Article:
Regions

U.S. housing regulator seeks support from housing finance giants for low-income Americans

August 23
7:10 AM 2015

The Federal Housing Finance Agency seeks to have housing finance giants Fannie Mae and Freddie Mac to offer more support for American families with low income who are taking out mortgages and are refinancing their home loans. 

On Wednesday, the FHFA released its goals for 2015 to 2017 for the two state-owned firms. The agency's targets would advance the goals of its chief Mel Watt to provide wider and easier housing credit.

In FHFA's goals, Freddie Mac is required to expand its number of loans for low-income multifamily buildings. FHFA wants the firms to have 230,000 loans for multi-family building by 2017, an increase to its 200,000 target in 2015. Freddie Mac comes second to Fannie Mae when it comes to the amount of housing finance provided.

The US government owns Fannie Mae and Freddie Mac since 2008 when taxpayers bailed the firms out during the housing market implosion. These firms don't lend money directly. They buy mortgages from other lenders and turn them into packages with government guarantee before selling them. They usually back new US mortgages. Their purchases serve as the main driver of credit access.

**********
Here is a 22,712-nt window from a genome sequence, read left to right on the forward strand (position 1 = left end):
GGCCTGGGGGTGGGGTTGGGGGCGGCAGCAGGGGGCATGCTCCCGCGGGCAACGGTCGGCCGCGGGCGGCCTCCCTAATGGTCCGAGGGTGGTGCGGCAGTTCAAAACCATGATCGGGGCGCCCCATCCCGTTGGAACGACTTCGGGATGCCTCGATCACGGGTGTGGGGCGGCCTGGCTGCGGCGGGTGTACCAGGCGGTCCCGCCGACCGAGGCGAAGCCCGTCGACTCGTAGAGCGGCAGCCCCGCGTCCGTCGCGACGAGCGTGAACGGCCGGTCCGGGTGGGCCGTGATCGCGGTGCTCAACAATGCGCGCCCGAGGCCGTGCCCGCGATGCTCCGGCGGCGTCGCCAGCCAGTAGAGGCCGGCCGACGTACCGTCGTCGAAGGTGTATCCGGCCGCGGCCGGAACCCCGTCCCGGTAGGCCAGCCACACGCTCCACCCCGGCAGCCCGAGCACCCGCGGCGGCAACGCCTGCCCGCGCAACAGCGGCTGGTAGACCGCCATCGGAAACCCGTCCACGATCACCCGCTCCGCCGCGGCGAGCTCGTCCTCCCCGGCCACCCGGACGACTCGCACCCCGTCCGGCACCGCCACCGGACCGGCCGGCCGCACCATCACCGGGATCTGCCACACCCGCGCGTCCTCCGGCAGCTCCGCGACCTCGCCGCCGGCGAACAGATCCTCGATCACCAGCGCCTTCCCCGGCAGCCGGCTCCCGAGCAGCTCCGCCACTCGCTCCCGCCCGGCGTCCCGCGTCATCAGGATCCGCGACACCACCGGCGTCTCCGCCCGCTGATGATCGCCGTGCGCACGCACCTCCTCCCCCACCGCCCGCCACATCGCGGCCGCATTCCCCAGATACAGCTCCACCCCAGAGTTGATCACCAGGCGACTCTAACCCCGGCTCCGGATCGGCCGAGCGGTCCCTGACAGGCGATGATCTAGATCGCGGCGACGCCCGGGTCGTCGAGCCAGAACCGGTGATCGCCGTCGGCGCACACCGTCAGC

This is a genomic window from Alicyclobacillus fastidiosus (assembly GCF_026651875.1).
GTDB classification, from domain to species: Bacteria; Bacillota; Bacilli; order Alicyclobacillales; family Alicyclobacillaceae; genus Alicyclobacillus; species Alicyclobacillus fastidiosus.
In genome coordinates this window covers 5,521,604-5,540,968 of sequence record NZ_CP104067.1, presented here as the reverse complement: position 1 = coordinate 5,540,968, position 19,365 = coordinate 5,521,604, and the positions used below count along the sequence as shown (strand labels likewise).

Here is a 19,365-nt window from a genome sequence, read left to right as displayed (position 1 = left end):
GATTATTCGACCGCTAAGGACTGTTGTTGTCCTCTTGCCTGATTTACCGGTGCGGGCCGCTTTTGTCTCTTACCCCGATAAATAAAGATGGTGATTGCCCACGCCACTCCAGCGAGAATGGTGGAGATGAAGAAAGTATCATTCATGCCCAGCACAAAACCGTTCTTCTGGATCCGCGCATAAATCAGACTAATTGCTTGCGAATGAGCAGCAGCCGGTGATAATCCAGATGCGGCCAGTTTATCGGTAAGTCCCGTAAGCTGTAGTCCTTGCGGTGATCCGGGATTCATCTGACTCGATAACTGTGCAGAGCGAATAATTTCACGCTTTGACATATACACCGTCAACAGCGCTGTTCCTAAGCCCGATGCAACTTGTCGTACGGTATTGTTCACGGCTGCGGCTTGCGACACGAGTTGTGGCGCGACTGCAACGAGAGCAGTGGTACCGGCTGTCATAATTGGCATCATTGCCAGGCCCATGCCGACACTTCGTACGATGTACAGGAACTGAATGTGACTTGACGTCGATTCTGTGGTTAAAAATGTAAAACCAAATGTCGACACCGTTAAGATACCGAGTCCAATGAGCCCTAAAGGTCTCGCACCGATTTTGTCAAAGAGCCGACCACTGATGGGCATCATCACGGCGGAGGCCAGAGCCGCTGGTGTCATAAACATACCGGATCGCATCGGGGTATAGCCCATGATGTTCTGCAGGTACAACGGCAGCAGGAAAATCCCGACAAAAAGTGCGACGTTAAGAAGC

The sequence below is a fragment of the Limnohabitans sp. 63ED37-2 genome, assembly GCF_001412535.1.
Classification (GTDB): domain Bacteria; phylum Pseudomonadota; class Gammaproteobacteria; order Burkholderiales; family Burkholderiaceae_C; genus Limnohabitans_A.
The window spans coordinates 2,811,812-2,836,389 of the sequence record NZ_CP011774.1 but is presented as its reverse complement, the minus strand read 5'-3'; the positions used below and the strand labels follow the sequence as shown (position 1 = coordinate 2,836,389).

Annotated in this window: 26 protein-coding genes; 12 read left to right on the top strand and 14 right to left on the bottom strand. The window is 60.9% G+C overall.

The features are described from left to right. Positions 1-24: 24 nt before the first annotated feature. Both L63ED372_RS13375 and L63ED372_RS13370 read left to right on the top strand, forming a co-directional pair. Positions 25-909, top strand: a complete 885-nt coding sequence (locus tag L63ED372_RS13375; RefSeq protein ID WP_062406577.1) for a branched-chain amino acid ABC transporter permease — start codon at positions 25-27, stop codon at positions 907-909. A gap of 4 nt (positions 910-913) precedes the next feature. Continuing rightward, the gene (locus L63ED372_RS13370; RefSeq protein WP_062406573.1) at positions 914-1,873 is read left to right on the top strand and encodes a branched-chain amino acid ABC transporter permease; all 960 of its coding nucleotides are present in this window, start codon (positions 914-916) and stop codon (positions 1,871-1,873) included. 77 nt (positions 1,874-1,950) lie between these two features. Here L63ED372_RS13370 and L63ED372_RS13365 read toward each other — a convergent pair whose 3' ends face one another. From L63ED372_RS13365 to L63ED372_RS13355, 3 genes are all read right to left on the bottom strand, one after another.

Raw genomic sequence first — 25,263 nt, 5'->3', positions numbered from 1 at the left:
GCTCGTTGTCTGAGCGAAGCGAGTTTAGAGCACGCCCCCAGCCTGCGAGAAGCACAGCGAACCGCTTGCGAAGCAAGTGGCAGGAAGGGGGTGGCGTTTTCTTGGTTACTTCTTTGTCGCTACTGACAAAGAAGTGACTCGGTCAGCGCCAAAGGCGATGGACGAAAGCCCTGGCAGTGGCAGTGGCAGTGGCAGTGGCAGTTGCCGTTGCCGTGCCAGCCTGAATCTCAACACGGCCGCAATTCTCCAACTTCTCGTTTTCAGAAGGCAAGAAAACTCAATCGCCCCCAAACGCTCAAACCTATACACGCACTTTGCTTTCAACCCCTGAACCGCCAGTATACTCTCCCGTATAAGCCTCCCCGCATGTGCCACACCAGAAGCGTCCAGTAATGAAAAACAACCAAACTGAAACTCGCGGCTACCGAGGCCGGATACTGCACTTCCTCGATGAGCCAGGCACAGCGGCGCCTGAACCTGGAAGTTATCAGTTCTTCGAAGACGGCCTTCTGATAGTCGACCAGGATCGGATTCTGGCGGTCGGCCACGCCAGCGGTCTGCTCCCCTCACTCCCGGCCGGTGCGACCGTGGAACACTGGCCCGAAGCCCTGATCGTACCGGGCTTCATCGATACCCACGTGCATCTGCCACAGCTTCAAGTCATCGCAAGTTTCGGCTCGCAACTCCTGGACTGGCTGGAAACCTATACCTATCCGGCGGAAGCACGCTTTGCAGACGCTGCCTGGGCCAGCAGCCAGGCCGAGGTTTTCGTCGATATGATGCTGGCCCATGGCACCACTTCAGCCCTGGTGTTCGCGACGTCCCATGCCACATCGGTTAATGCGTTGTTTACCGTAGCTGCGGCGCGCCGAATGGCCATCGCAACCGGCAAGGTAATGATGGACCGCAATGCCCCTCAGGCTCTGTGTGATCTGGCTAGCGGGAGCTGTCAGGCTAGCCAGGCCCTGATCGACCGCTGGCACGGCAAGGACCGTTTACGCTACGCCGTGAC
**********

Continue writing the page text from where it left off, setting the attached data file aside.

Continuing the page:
FHFA's proposals require the two giant firms to continue making sure low-income families are accounted for 23 percent of Fannie Mae and Freddie Mac's purchases of single-family home mortgages.

But the firms must increase the share of their purchases that supports mortgages in low-income areas with high density of minorities. The firms are also asked to increase the share of their mortgages that refinances operations for low-income Americans.

The proposal is geared to the FHFA's transitions ever since Watt went on board in January. Watt is a Democrat nominated by President Barack Obama to head FHFA. He put on hold the plans of his predecessors to scale back the limits on the amounts of loans backed by Fannie Mae and Freddie Mac.

There are fears coming from Republicans that these new proposals might lead to another housing bubble, like what happened in 2006.

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